SATURDAY - 1st FEB. 1947, 8 P.M.


Dr. A.B. Xuma (in the chair) Messrs. J.B. Marks, C.S. Ramohanoe, R.G. Baloyi, J.E. Malepe, L.K. Ntlabati, A.M. Lembede, S.P. Sesedi, A.P. Mda, Mrs. A.M. Jacobs, Cllrs. A.W.G. Champion, R.V. Selope Thema, Z.K. Matthews, Dr. R.T. Bokwe, Messrs. J.N. Jacobs, H. Selby Msimang, James A. Calata (Secy. Gen.) D. Tloome (Secy. B.) and J.S. Mpinda (Sgt.-at-arms).

Apologies for their absence were received from Mrs. M. Xuma and Mr. M.M. Kotane.


"That minutes of the last Executive be deferred until the arrival of the Secretary-General"


The chairman reported that the Working Committee had considered the resolutions [of December 1946] and made certain recommendations which were in the hands of members.
On a motion by Mr. Ntlabati, seconded by Mr. Ramohanoe,


"That letters of congratulations be addressed to the delegations of the countries referred to in resolution No. I, which championed the cause of democratic rights at UNO, for the oppressed Non-European majority in South Africa"
After a motion by Mr. Msimang, seconded by Mr. Baloyi, calling for the rejection of the Working Committee's recommendation, pledging full active support to the struggle of the Indians, had been debated,


"That resolutions 2 and 3, hailing the decisions of the United Nations General Assembly, on the treatment of the Indian minority in S. A.; and paying tribute to the Passive Resistance campaign by the gallant men and women of the community, be deferred until a decision had been arrived [at] on the question of co-operation with the other non-European national organizations."


"That the working committee's recommendation that a considered statement on Recognition of African Trade Unions be issued, be adopted, giving expression to the inclusion of the African mine workers and agricultural workers"


Co-operation with other non-European national groups. At this stage a letter from the Joint Passive Resistance Council was read. A lengthy debate ensued on this issue, ranging from the question of unhappy relations between the Indians and the Africans in certain areas, resulting from the attitude of the Indians towards the Africans economically, to that of the need to fight with all non-Europeans on a common ground for full citizenship.


"That this meeting of the national executive hereby resolves that the working committee, with powers to co-opt, be delegated to arrange the venue and date, within the month of February, for a meeting of rep­resentatives of the three national groups for exploration of the basis for co-operation''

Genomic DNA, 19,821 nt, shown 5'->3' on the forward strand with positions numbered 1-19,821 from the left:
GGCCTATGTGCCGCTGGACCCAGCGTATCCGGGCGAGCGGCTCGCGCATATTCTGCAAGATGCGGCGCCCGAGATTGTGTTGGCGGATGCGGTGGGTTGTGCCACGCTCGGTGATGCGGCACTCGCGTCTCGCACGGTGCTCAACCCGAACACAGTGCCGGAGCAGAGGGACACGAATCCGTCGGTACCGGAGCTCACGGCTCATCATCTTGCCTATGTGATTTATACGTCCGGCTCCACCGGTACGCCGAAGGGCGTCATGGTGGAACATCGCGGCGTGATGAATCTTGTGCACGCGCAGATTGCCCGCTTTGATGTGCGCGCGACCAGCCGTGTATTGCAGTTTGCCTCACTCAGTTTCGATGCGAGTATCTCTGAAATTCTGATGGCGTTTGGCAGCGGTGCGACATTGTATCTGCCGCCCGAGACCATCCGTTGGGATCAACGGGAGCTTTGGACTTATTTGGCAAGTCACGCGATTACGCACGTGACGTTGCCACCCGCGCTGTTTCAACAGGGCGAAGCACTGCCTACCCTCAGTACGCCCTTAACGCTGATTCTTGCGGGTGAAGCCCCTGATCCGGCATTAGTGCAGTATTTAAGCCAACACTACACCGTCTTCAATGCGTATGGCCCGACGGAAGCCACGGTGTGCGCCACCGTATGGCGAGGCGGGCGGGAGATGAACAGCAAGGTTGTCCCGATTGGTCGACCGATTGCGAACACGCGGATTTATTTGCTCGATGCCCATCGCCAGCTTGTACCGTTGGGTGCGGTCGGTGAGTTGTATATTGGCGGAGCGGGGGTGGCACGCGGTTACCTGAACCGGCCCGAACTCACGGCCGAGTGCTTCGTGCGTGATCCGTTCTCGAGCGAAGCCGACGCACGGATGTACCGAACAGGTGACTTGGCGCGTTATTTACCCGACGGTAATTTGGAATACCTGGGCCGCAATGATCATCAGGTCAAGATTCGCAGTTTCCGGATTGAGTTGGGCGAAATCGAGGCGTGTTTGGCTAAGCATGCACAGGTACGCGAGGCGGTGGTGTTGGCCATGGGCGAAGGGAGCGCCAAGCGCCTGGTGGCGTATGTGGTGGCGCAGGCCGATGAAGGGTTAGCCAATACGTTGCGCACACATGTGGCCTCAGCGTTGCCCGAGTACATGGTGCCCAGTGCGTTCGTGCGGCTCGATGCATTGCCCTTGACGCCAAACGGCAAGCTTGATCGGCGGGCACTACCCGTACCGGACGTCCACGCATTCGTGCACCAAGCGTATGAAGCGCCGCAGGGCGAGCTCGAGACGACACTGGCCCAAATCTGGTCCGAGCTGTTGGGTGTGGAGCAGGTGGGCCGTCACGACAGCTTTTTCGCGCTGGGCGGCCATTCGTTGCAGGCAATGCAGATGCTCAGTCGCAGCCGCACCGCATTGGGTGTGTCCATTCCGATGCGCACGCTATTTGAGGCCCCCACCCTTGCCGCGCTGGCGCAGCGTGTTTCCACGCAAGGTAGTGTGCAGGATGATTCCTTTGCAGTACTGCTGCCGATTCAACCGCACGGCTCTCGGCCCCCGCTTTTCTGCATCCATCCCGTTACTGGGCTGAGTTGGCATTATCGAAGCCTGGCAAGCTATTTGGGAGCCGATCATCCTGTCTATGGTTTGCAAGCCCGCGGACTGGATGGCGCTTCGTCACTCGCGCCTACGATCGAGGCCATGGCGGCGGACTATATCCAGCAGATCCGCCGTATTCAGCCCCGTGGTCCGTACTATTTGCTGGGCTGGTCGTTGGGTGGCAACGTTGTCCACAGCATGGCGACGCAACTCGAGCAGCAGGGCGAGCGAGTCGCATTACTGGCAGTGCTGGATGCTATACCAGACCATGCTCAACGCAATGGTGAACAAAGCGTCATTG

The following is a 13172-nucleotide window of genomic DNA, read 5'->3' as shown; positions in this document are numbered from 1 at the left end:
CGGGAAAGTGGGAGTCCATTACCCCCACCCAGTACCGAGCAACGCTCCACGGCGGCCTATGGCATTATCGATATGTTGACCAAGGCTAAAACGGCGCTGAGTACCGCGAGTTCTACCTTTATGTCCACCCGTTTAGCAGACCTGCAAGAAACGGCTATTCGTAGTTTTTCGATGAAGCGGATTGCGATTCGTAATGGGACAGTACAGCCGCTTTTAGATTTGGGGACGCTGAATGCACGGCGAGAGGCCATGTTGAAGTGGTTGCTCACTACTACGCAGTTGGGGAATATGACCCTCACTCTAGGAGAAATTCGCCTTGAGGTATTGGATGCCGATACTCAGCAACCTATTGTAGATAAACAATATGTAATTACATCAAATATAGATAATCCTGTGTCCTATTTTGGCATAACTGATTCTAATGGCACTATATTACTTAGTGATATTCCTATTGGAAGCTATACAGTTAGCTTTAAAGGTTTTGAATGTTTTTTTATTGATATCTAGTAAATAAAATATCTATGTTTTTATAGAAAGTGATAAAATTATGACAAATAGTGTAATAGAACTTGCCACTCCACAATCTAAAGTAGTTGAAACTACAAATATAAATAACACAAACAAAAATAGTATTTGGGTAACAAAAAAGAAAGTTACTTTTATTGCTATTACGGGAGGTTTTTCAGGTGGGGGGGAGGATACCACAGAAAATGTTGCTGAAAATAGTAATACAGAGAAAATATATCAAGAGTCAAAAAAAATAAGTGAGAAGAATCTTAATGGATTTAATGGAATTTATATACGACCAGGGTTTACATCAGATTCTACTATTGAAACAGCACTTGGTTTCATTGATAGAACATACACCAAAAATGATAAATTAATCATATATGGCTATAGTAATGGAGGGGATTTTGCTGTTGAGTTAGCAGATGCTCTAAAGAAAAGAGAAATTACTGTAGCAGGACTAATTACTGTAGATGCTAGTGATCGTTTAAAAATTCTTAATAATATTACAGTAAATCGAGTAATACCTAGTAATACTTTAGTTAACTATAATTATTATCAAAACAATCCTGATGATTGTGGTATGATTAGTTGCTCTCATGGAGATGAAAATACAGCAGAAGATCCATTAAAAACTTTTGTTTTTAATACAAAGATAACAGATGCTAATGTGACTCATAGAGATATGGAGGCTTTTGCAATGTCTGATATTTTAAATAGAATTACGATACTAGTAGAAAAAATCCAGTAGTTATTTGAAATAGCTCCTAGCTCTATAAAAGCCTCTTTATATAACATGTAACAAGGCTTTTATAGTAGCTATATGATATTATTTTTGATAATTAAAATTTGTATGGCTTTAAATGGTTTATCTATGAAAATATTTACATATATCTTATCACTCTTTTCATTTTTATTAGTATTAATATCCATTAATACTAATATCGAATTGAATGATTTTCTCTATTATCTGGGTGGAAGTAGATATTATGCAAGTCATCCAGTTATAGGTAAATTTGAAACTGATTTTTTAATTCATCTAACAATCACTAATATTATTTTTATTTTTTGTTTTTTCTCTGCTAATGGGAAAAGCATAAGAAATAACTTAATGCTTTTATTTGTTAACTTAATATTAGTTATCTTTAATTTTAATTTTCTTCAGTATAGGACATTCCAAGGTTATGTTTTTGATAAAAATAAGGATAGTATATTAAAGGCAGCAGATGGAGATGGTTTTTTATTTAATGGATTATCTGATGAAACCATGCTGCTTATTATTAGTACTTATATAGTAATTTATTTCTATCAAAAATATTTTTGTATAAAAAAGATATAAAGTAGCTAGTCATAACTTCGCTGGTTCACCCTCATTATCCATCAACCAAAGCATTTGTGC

Motions of condolence were moved to the following:
A. To the family of the late Mr. S.P. Akena by the Secretary-General. B. To the family of the late Mrs. Lutuli, by Mr. R.G. Baloyi C. To the family of the late Mr. Kgosana, by Cllr. R.V. Selope Thema. The Secretary-General apologized for the absence of the minutes of the previous meeting, as he had treated this meeting as a special executive.


At this stage it was agreed, on a motion by Mr. Ntlabati, seconded by Mr. Malepe that the President-General give his report.


Delivering his report the President-General thanked members of the executive for their good work during his absence, as well as members of the N.R.C. for the stand they had taken. He gave a brief outline of the proceedings at UNO re fleeting the debates on the complaint of the S.A. Indians and the proposed annexation of S.W. Africa by the Union Government.

He reported that in the course of his efforts in America, he submitted a memorandum on behalf of the A.N.C. to the Secretary-General of the United Nations, outlining the following African disabilities in South Africa:
A. Freedom of movement.
B. The status of the African Chiefs.
C. Political rights.
D. Economic Disabilities.
E. Social Services: health and housing.
F. Education.
After a lengthy discussion and comments on the report of the President General, Cllr. Thema moved a vote of thanks to the report of the President-General on behalf of the executive.

RESOLUTIONS (continuation)

Resolution 8: Boycott of the Elections. The following resolution was moved by Mr. Msimang:

"This national executive committee interprets the resolution directing a boycott of all elections under the 1936 Act, as an ideal dependent for its success entirely on a powerful and nation wide campaign, or as a weapon to be resorted to after all constitutional means have been exhausted in the struggle for the attainment of full political rights in accord with the first part of resolution No. 7 and, therefore, resolves to demand for full political rights i.e. Direct representation in all councils of State-Parliamentary, Provincial and Municipal representation. It is convinced that the kind of representation provided by the 1936 Act is a fraud and a deception."

Mr. Marks felt that the mover of the motion was now trying to reverse the decision of conference, an attempt which was a distortion of the spirit of the resolution.